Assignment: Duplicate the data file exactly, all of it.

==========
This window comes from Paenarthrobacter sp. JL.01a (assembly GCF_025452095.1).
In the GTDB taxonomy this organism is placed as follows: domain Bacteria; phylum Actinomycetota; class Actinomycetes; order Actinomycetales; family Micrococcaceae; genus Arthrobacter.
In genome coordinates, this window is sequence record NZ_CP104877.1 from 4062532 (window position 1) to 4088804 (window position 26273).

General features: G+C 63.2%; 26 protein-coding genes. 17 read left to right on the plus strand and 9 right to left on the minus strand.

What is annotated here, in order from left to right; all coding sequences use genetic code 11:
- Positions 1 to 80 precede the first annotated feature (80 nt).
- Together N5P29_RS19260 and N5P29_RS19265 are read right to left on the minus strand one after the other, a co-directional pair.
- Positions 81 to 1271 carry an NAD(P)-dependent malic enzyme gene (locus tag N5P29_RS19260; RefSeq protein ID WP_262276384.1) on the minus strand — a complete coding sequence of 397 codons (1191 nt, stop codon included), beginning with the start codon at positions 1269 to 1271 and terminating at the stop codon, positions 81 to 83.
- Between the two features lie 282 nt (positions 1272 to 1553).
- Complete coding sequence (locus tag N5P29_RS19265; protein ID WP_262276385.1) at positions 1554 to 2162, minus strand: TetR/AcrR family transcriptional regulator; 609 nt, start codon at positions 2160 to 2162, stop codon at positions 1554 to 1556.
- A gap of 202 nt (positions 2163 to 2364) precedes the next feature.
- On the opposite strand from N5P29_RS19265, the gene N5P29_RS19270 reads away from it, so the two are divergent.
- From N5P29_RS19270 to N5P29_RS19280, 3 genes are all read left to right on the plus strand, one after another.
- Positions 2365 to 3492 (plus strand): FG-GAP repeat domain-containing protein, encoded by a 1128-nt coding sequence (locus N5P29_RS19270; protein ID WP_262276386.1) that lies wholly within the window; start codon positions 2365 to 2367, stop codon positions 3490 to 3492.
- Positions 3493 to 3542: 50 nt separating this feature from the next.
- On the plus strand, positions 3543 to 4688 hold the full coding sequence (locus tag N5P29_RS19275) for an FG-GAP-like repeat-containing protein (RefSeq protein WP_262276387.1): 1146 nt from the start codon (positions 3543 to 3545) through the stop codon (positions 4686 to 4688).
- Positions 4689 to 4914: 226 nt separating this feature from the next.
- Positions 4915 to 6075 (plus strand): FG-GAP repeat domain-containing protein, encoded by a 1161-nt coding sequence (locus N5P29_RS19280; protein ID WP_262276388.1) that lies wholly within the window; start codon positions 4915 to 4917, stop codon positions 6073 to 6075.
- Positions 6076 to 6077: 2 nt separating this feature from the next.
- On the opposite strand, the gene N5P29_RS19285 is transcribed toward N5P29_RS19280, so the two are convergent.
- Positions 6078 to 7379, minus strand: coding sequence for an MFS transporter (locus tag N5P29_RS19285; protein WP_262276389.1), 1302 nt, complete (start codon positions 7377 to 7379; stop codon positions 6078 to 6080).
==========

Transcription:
This window comes from Paenarthrobacter sp. JL.01a (assembly GCF_025452095.1).
In the GTDB taxonomy this organism is placed as follows: domain Bacteria; phylum Actinomycetota; class Actinomycetes; order Actinomycetales; family Micrococcaceae; genus Arthrobacter.
In genome coordinates, this window is sequence record NZ_CP104877.1 from 4062532 (window position 1) to 4088804 (window position 26273).

General features: G+C 63.2%; 26 protein-coding genes. 17 read left to right on the plus strand and 9 right to left on the minus strand.

What is annotated here, in order from left to right; all coding sequences use genetic code 11:
- Positions 1 to 80 precede the first annotated feature (80 nt).
- Together N5P29_RS19260 and N5P29_RS19265 are read right to left on the minus strand one after the other, a co-directional pair.
- Positions 81 to 1271 carry an NAD(P)-dependent malic enzyme gene (locus tag N5P29_RS19260; RefSeq protein ID WP_262276384.1) on the minus strand — a complete coding sequence of 397 codons (1191 nt, stop codon included), beginning with the start codon at positions 1269 to 1271 and terminating at the stop codon, positions 81 to 83.
- Between the two features lie 282 nt (positions 1272 to 1553).
- Complete coding sequence (locus tag N5P29_RS19265; protein ID WP_262276385.1) at positions 1554 to 2162, minus strand: TetR/AcrR family transcriptional regulator; 609 nt, start codon at positions 2160 to 2162, stop codon at positions 1554 to 1556.
- A gap of 202 nt (positions 2163 to 2364) precedes the next feature.
- On the opposite strand from N5P29_RS19265, the gene N5P29_RS19270 reads away from it, so the two are divergent.
- From N5P29_RS19270 to N5P29_RS19280, 3 genes are all read left to right on the plus strand, one after another.
- Positions 2365 to 3492 (plus strand): FG-GAP repeat domain-containing protein, encoded by a 1128-nt coding sequence (locus N5P29_RS19270; protein ID WP_262276386.1) that lies wholly within the window; start codon positions 2365 to 2367, stop codon positions 3490 to 3492.
- Positions 3493 to 3542: 50 nt separating this feature from the next.
- On the plus strand, positions 3543 to 4688 hold the full coding sequence (locus tag N5P29_RS19275) for an FG-GAP-like repeat-containing protein (RefSeq protein WP_262276387.1): 1146 nt from the start codon (positions 3543 to 3545) through the stop codon (positions 4686 to 4688).
- Positions 4689 to 4914: 226 nt separating this feature from the next.
- Positions 4915 to 6075 (plus strand): FG-GAP repeat domain-containing protein, encoded by a 1161-nt coding sequence (locus N5P29_RS19280; protein ID WP_262276388.1) that lies wholly within the window; start codon positions 4915 to 4917, stop codon positions 6073 to 6075.
- Positions 6076 to 6077: 2 nt separating this feature from the next.
- On the opposite strand, the gene N5P29_RS19285 is transcribed toward N5P29_RS19280, so the two are convergent.
- Positions 6078 to 7379, minus strand: coding sequence for an MFS transporter (locus tag N5P29_RS19285; protein WP_262276389.1), 1302 nt, complete (start codon positions 7377 to 7379; stop codon positions 6078 to 6080).